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Hello

I want to approximate a function $f$ on $(a,b)$. The function is singular at the points $a$ and $b$, however I have asymptotic expansions at these points. I can also construct Taylor polynomials for any point of expansion $x_i \in (a,b)$ of finite order $N_i$,

$$ \sum_{n=0}^{N_{i}}\frac{f^{(n)}(x_{i})}{n!}(x-x_{i})^{n}. $$

I'm not a 100% on how to bound the remainder, the taylor coefficients are given recursively and hard to examine. However I know for certain that $f$ is a strictly increasing function and I "think" its derivatives behave much like the derivatives of $tan(x)$. So for a closed subinterval of $(a,b)$, the nth order derivative $f^{(n)}(x)$ attains its maximum at the endpoints. Based on this conjecture one could put a bound on Lagrange's remainder.

So with what I have I am interested in building an approximation algorithm, and was hoping to collect other peoples thoughts ... what would be a reasonable or rather a good way to go about this?

As a first step I was thinking maybe, for a given tolerance $\epsilon$, find the intervals $(a,a_0]$ and $[b_0,b)$ on which the asymptotic expansions are valid.

Then on the interval $[a_0,b_0]$ perhaps use one or more Taylor series expansions for the approximation. I say more than one because its expensive to compute the coefficients and speed is a concern for me. I'm happy enough with this basic algorithm but is there a better way. Perhaps choosing the points at which the Taylor polynomials are constructed and the degree of the polynomials in an optimal or efficient way.

Then as an alternative or extension, I was thinking maybe to combine the information from the Taylor Polynomials at the points $a_0=x_0 < x_1 < \cdots < x_M=b_0$ to construct a multipoint Pade approximation, but i'm not sure what the optimal way to do this is. How could the error be controlled?

Then of course one could economize the approximations etc. There's a host of possibilities. And I'm hoping to get some feedback from an experienced numerical analyst to save my self some time and exploring dead ends. What type of algorithms would you devise given what I have?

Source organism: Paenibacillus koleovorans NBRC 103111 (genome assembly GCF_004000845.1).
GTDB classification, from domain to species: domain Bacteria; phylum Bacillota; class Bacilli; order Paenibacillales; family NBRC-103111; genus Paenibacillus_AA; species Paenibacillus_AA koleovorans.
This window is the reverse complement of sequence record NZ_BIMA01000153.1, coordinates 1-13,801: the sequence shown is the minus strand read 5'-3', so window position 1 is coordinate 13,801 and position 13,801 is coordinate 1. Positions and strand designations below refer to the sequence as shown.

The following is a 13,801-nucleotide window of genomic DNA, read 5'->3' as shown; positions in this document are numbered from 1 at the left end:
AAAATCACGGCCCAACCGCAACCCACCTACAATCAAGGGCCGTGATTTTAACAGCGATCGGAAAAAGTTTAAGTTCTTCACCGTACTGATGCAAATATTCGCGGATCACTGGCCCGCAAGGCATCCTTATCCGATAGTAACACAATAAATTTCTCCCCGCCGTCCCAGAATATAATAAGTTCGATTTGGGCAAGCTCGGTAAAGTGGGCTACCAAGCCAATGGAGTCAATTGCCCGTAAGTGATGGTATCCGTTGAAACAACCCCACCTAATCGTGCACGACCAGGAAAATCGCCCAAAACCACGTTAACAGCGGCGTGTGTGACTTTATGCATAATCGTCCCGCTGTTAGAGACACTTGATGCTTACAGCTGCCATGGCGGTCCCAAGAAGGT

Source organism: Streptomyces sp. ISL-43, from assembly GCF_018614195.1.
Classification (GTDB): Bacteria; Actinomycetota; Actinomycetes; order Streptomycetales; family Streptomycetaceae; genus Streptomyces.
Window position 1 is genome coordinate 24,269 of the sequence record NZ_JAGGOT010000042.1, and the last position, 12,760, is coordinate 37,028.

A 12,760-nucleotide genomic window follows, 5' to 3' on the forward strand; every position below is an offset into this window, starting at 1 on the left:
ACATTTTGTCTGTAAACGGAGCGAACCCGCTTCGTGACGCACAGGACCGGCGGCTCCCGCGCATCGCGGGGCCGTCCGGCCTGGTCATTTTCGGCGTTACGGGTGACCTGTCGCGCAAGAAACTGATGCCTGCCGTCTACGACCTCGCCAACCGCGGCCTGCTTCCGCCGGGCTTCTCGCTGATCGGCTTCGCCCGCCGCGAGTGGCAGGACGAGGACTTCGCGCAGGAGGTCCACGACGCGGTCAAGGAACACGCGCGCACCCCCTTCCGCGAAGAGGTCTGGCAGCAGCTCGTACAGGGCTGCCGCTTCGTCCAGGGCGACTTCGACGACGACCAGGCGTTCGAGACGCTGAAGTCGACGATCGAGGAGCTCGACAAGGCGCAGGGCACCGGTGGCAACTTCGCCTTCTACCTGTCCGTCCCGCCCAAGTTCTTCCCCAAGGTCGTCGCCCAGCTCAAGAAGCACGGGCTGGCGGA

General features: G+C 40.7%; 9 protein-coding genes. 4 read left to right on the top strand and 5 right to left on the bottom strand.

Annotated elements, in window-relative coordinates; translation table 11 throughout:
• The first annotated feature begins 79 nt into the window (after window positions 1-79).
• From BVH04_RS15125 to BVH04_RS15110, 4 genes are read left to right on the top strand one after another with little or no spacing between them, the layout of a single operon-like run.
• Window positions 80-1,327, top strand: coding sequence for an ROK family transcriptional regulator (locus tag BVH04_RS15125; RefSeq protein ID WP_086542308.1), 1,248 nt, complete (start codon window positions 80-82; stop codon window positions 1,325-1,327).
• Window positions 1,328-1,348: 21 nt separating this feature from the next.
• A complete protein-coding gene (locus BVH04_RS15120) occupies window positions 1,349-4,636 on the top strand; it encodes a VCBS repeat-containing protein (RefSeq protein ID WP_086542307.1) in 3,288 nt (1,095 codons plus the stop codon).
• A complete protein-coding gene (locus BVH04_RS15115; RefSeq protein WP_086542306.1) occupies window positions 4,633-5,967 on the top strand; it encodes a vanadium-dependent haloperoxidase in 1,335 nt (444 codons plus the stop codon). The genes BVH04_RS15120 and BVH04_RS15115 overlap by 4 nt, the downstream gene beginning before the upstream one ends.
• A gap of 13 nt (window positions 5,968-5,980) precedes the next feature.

If it matters, I can also compute $f(x)$ to within a desired tolerance using a slow numerical scheme. But I dont mind doing this if it helps me control the error.

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Just a thought - instead of splitting your interval to use your asymptotic expansion, can't you interpolate f - f_a - f_b, where f_a and f_b are your expansions at the endpoints? That way you get a non-singular problem. In the end I guess it depends what your end goal is - do you want to integrate f? Solve a BVP that depends on f ? If your f is simple enough, I'd suggest a trivial linear interpolation, based on evaluation of f at each point of a grid. About your last remark, presumably, it isn't cheaper to compute $f^(n)(x_i)$ than $f(x_i)$, is it? –  Antoine Levitt Dec 5 '11 at 22:46
    
Antoine Levitt ... Sounds interesting but i'm not quite sure what you mean by interpolate $g(x)=f(x)−f_a(x)−f_b(x)$. I'm assuming $f_a$ and $f_b$ are the first few terms of the asymptotic expansions (which are divergent) restricted to a particular domain?? Unfortunately tho f is continuously differentiable, from my experiments interpolation schemes fail, near the singular points. Regarding the last question. its cheaper to compute $f^{(n)}(x_i)$ for small n. Say up to 30. then I guess it would be cheaper to compute $f(x_i)$. Why do you ask? –  aukm Dec 5 '11 at 23:45